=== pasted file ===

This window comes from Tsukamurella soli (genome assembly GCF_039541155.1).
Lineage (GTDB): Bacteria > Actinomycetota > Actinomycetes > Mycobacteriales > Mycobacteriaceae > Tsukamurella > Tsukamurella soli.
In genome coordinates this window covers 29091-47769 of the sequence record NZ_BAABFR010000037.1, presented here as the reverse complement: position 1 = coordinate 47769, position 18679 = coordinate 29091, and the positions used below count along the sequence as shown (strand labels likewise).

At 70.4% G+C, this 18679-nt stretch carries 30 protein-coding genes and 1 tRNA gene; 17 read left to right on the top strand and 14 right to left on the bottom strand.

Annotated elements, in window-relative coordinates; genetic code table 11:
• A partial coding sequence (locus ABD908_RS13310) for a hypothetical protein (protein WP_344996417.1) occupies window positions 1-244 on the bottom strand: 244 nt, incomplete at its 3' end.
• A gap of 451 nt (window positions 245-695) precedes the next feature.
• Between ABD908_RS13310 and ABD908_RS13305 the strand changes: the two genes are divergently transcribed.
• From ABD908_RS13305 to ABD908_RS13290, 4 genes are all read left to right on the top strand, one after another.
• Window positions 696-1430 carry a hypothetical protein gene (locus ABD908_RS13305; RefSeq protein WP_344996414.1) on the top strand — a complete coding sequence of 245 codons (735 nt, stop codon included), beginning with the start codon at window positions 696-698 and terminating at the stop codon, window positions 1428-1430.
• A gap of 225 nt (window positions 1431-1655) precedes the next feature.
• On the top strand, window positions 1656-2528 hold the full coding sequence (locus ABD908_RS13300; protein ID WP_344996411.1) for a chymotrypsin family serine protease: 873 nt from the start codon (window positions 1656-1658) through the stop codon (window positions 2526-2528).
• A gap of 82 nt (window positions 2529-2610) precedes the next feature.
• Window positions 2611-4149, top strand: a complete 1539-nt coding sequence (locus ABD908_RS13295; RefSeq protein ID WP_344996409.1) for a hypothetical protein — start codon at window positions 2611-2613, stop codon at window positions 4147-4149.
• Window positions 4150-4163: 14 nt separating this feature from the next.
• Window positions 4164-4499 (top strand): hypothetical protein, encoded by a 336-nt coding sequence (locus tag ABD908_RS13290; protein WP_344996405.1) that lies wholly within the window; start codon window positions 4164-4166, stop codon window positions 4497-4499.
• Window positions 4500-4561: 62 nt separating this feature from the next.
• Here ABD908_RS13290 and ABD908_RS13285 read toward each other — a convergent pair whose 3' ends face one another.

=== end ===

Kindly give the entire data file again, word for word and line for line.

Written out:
This window comes from Tsukamurella soli (genome assembly GCF_039541155.1).
Lineage (GTDB): Bacteria > Actinomycetota > Actinomycetes > Mycobacteriales > Mycobacteriaceae > Tsukamurella > Tsukamurella soli.
In genome coordinates this window covers 29091-47769 of the sequence record NZ_BAABFR010000037.1, presented here as the reverse complement: position 1 = coordinate 47769, position 18679 = coordinate 29091, and the positions used below count along the sequence as shown (strand labels likewise).

At 70.4% G+C, this 18679-nt stretch carries 30 protein-coding genes and 1 tRNA gene; 17 read left to right on the top strand and 14 right to left on the bottom strand.

Annotated elements, in window-relative coordinates; genetic code table 11:
• A partial coding sequence (locus ABD908_RS13310) for a hypothetical protein (protein WP_344996417.1) occupies window positions 1-244 on the bottom strand: 244 nt, incomplete at its 3' end.
• A gap of 451 nt (window positions 245-695) precedes the next feature.
• Between ABD908_RS13310 and ABD908_RS13305 the strand changes: the two genes are divergently transcribed.
• From ABD908_RS13305 to ABD908_RS13290, 4 genes are all read left to right on the top strand, one after another.
• Window positions 696-1430 carry a hypothetical protein gene (locus ABD908_RS13305; RefSeq protein WP_344996414.1) on the top strand — a complete coding sequence of 245 codons (735 nt, stop codon included), beginning with the start codon at window positions 696-698 and terminating at the stop codon, window positions 1428-1430.
• A gap of 225 nt (window positions 1431-1655) precedes the next feature.
• On the top strand, window positions 1656-2528 hold the full coding sequence (locus ABD908_RS13300; protein ID WP_344996411.1) for a chymotrypsin family serine protease: 873 nt from the start codon (window positions 1656-1658) through the stop codon (window positions 2526-2528).
• A gap of 82 nt (window positions 2529-2610) precedes the next feature.
• Window positions 2611-4149, top strand: a complete 1539-nt coding sequence (locus ABD908_RS13295; RefSeq protein ID WP_344996409.1) for a hypothetical protein — start codon at window positions 2611-2613, stop codon at window positions 4147-4149.
• Window positions 4150-4163: 14 nt separating this feature from the next.
• Window positions 4164-4499 (top strand): hypothetical protein, encoded by a 336-nt coding sequence (locus tag ABD908_RS13290; protein WP_344996405.1) that lies wholly within the window; start codon window positions 4164-4166, stop codon window positions 4497-4499.
• Window positions 4500-4561: 62 nt separating this feature from the next.
• Here ABD908_RS13290 and ABD908_RS13285 read toward each other — a convergent pair whose 3' ends face one another.